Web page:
Derek AndersonThey’ve only played one half of football in Cleveland, but so far Derek Anderson is rewarding Romeo Crennel and the Browns for sticking with him as their starting quarterback. DA is 11 of 16 for 225 yards and a touchdown at the half, and outside of a couple of misfires on their first drive of the game, he’s played flawless.

Anderson found Darnell Dinkins for a 22-yard touchdown pass before half and Cleveland has built a rather shocking 17-14-halftime lead. The deficit should be more, but the Browns continue to shoot themselves in the foot with penalties, including one that negated a fumble recovery that eventually led to a Plaxico Burress 3-yard touchdown reception.

One thing to note is how well Cleveland has played defensively to this point. Shaun Rogers has been a beast in getting pressure on Eli Manning, while Brodney Pool came up with a huge interception when New York was driving for a score in the first quarter.

It’ll be interesting to see if Anderson cancels out his first half performance with a second half collapse as Cleveland fans cry out for Brady Quinn. If the Browns can’t hold on to the lead, surely Crennel will have played into it somehow.

Brad Childress owes Martin Gramatica a huge thank you

Martin GramaticaIf the clock strikes Noon on Tuesday and Saints’ kicker Martin Gramatica still has a job, I’ll be shocked. Not only did the elf-like kicker shank a 46-yard field goal late in the fourth quarter to aid the Vikings in their 30-27 victory over New Orleans Monday night, but the guy also had one blocked and returned for a touchdown in the first quarter because he didn’t get enough air under the kick.

In fairness to Gramatica, the Saints made a ton of mistakes in the loss, including racking up 102 yards on 11 penalties and turning the ball over four times. But considering M-Gram missed a FG earlier in the year that could have won a game in Denver, the guy has to be out of chances to play in this league. Morten Anderson may be 100 years old, but he proved last year that he’s still accurate – maybe Sean Payton needs to pick up the phone and give the ageless one a call.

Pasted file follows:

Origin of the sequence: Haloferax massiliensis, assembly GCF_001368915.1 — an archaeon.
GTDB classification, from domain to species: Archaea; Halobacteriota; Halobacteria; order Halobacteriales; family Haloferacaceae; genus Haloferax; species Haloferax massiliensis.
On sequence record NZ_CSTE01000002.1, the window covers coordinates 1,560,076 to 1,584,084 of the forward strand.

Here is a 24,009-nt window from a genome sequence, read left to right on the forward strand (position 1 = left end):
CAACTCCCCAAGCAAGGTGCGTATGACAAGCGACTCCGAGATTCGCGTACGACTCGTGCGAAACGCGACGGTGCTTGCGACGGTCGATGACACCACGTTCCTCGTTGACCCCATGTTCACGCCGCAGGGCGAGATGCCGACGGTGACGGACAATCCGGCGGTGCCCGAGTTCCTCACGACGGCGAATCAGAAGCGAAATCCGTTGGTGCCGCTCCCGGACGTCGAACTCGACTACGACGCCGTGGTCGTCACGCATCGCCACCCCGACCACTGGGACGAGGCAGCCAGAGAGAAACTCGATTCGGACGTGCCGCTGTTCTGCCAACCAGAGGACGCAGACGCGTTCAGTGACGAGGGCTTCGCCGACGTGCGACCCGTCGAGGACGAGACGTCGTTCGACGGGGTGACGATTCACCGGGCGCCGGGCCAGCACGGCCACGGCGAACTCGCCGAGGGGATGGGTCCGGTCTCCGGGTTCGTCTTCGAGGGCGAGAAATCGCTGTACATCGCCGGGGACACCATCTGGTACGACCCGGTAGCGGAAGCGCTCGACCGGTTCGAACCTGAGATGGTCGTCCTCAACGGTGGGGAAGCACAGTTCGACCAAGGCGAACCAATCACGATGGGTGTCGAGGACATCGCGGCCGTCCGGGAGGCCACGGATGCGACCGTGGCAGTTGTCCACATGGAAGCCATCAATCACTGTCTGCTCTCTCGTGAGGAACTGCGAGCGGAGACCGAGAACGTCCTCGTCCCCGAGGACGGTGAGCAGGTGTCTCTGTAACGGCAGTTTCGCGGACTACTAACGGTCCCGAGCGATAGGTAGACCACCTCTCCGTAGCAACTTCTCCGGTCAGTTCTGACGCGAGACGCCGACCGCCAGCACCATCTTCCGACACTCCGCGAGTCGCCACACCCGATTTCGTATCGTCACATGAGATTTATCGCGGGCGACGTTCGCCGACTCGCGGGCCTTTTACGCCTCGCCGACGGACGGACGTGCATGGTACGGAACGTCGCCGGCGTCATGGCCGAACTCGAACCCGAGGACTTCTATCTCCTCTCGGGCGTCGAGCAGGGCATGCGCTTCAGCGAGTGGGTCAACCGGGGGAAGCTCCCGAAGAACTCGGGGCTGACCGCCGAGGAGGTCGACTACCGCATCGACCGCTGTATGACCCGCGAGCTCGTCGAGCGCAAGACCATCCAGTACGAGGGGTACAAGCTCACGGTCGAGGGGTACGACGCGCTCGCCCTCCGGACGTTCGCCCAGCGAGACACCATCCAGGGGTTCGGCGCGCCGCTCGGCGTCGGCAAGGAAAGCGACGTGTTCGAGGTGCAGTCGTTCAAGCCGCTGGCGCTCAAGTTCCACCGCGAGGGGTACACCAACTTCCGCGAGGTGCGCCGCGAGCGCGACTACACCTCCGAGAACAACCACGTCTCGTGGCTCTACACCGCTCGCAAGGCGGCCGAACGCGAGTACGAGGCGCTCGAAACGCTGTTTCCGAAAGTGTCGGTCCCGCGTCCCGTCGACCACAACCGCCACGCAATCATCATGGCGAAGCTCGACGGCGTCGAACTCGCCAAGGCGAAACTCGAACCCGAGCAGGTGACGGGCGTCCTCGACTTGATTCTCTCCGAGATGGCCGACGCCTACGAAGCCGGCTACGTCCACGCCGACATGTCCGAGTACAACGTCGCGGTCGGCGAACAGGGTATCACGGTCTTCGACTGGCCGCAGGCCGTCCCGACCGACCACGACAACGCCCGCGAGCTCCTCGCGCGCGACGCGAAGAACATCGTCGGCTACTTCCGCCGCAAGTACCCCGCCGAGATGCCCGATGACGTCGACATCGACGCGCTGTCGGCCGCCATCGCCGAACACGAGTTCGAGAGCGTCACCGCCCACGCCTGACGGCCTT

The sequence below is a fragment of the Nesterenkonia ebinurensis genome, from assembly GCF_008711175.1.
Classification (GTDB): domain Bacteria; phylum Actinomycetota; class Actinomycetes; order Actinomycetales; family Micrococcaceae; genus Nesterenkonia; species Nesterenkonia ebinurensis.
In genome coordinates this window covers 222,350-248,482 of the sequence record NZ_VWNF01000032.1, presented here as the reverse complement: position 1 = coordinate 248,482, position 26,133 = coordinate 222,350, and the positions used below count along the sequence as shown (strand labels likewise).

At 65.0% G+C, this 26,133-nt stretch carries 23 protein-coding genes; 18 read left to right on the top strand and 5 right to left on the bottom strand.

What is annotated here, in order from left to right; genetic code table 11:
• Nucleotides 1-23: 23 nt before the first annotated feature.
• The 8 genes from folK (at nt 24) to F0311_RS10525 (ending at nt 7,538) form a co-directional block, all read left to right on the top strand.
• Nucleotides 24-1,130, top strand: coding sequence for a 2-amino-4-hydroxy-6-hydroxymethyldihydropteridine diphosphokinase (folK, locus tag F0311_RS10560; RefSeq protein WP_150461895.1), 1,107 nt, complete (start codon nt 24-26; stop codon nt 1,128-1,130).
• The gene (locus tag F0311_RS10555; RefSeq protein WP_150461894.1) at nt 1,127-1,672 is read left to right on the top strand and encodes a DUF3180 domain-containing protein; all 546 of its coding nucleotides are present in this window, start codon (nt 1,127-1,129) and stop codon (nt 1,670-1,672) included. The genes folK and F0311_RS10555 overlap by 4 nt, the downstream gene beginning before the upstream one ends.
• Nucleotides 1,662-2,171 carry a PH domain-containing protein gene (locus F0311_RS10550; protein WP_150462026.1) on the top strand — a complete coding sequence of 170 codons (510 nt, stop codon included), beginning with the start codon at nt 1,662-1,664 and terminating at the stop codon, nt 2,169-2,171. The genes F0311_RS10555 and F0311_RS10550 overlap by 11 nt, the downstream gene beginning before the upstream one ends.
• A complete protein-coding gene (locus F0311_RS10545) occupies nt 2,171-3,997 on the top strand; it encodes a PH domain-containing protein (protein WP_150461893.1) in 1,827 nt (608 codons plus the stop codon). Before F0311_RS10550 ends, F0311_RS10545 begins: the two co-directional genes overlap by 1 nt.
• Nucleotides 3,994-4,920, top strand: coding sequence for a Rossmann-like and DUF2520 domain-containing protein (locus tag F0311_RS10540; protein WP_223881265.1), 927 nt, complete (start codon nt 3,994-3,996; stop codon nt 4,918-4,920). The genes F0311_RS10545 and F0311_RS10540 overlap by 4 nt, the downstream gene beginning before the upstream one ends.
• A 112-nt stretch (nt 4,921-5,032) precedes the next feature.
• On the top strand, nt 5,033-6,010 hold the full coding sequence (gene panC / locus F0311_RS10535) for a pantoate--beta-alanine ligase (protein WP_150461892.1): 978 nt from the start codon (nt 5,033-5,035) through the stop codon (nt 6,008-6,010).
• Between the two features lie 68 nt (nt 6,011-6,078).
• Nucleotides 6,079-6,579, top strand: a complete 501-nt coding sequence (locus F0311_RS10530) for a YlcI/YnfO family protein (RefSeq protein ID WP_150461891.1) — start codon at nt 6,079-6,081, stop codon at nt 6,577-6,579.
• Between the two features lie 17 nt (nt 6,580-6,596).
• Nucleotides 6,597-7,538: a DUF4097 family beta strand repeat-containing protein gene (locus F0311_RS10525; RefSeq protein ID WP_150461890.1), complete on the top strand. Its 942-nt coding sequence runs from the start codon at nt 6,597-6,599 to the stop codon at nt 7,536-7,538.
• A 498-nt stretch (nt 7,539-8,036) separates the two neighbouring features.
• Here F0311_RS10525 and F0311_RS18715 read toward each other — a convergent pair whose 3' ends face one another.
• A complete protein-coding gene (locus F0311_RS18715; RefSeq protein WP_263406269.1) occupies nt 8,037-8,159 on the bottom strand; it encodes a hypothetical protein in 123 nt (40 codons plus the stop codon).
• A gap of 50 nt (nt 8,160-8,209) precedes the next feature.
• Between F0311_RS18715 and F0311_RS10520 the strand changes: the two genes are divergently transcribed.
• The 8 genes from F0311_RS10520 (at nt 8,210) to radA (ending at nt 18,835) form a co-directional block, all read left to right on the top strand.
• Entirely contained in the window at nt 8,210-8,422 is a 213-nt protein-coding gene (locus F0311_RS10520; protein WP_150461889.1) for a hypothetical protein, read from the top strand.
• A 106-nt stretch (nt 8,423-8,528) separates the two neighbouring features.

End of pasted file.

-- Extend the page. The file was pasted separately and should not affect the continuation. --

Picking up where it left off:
Of course, if it weren’t for Gramatica’s missed field goal, the real buffoon from this game would have been Minnesota head coach Brad Childress. This genius allowed his punter and special teams coach to kick to Reggie Bush not once, but three times on returns, two of which were returned for Saints’ touchdowns. The Vikes had a 10-point third quarter lead evaporate when Bush took a 71-yard punt return to the house, cutting the deficit to 20-17. Two punt returns later, Bush returned another kick for a touchdown, this one from 64-yards out. And both times Minnesota punter Chris Kluwe kicked a low line drive to give Bush plenty of space to make a return. Now maybe I’m casting the blame on the wrong person, but Childress is the man in charge. How the hell could he allow Bush the opportunity to make multiple momentum shifting plays on special teams? Just dumb decisions all he way around.